Whatever you do, don't use the word "Winkie" around Judge Patrick Bromley. Trust me, it won't be pretty.
Our review of The Wizard Of Oz: Special Edition, published October 31st, 2005, is also available.
"To the young in heart, we dedicate this picture."—Opening title card to The Wizard of Oz
After years of being reissued in several "special edition" DVD releases, one of the all-time great films makes its debut on HD Blu-ray in a jam-packed collector's set. This has to be the last one. There simply is nothing left.
Facts of the Case
Daydreaming young farmgirl Dorothy (Judy Garland, Meet Me in St. Louis) and her dog, Toto, are whisked away by a tornado to the fantastical world of Oz. Together with her new friends The Scarecrow (Ray Bolger, The Great Ziegfeld), The Tin Woodsman (Jack Haley, Scared Stiff) and the Cowardly Lion (Bert Lahr, Rose Marie), Dorothy sets off to find the magical Wizard of Oz (and avoid the nasty Wicked Witch of the West, played by Margaret Hamilton) so she can find her way back home to Kansas.
Attempting to review The Wizard of Oz is like reviewing Beatles songs. Or birthdays. Or joy. It is a perfect film—a classic that essentially inspired every fantasy film to come after it and one which holds up in every way. Any praise I laud upon it is immediately destined to be understatement. It is the best fantasy film ever made, and certainly one of the best films of any genre. It's one of my favorite movies of all time, filled with iconic characters, beautiful and heartbreaking songs, perfect performances and untouchable production design. It's a movie you can revisit at every stage of your life and find something new to appreciate and love, and I can't wait to share it with my son once he's old enough. I'd like to enforce the once-a-year rule (that's how I grew up seeing it, because it would only air that way on TV; one year we finally recorded it on VHS, but that seemed like cheating), but I suspect that he'll love it too much for that to be possible. Besides, this new 70th Anniversary Ultimate Collector's Edition Blu-ray release is simply too good to only break out once a year. This is a disc that ought to be watched once a month.
The best news about this Blu-ray edition of The Wizard of Oz is how incredible it looks. The restored 1080p 1.33:1 transfer is remarkable, providing the best-looking Oz audiences have ever seen. Detail is sharp and there is some noticeable grain, making it look more like a lush technicolor film print than it ever has before. The best thing about the video presentation is the way the colors pop off the screen; from the intense greens of the Wicked Witch's face and Emerald City to the deep reds of Dorothy's ruby slippers to the yellow brick road to the pink poppy field, there isn't a shot in Oz that won't knock your socks off. After seeing the movie look this good, you'll have a hard time believing you've ever watched it any other way.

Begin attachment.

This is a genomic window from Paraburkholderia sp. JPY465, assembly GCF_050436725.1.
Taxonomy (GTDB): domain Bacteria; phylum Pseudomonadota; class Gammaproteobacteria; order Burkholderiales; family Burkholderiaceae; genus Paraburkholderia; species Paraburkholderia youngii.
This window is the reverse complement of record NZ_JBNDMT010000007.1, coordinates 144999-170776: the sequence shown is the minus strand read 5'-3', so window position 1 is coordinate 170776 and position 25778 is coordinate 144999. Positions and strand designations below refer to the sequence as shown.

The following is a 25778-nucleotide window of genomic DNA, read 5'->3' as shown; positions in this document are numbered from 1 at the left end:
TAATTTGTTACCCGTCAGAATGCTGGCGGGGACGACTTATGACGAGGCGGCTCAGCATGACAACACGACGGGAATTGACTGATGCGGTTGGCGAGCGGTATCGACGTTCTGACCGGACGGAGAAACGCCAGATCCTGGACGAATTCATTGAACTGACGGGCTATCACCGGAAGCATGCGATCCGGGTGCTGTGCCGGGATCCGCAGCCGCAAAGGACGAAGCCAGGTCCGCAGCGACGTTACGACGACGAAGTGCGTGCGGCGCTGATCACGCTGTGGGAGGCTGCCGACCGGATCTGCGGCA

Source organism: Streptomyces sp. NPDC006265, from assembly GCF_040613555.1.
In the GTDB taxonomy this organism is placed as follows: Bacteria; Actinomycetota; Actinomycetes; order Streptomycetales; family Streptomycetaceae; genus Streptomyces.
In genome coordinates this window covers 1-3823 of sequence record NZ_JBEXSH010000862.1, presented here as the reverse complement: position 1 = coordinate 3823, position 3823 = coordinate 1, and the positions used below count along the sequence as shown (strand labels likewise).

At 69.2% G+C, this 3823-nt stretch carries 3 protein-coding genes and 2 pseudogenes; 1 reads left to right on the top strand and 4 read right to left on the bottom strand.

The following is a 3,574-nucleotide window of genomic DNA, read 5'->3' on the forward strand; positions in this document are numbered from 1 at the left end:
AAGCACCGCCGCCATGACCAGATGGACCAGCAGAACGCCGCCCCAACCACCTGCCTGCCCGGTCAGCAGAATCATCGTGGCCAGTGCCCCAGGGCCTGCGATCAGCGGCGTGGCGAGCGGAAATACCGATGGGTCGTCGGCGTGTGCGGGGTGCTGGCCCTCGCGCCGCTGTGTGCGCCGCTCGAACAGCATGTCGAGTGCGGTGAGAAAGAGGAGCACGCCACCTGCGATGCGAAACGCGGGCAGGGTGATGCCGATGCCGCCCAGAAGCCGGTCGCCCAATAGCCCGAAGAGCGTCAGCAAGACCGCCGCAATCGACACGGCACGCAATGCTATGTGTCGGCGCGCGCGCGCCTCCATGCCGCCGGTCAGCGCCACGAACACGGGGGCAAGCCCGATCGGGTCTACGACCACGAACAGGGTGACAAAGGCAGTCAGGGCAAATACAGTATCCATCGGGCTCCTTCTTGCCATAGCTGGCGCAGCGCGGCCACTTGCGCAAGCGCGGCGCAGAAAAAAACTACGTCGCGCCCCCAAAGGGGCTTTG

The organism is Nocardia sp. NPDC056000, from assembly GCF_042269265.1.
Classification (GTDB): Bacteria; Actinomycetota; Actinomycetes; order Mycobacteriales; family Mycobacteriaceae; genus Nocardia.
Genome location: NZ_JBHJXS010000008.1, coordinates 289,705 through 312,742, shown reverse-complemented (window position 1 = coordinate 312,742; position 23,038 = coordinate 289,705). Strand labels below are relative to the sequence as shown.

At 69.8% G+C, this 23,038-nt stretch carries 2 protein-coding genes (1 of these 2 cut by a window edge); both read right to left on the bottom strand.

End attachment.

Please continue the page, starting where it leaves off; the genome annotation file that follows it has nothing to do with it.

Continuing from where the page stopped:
Audio on the Wizard of Oz Blu-ray is available in two options: a 5.1 Dolby TruHD track and the original mono track. The mono option is nice for purists, but I was thrilled with the TruHD surround track; the dialogue sounds great and remains clear while still retaining that classic-movie sound. While most of the activity is reserved for the front channels (the way it should be; glad to see Warner Bros. didn't go crazy inventing an over-the-top surround mix), enough of the gorgeous music and effects work their way into the rear channels to make the mix lively and involving.
Just thinking about the extras in this 70th Anniversary Ultimate Collector's Edition makes me exhausted. This is as comprehensive a collection of Wizard of Oz material you could hope for, plus bonus goodies like a wristwatch and collectible books. The set comes in a very nice-looking numbered collector's box; it won't exactly fit on your shelf with your other titles, but you could always take the discs out (packaged in a fold-out cardboard case) and line those up with your other titles. The big box is just a bonus.
A number of the bonus features have been ported over from the 2005 Collector's Edition DVD set of The Wizard of Oz (both the two-disc and three-disc editions). All of the bonus features are presented in Standard Definition, in case you're wondering.
Let's work our way through what's inside the box: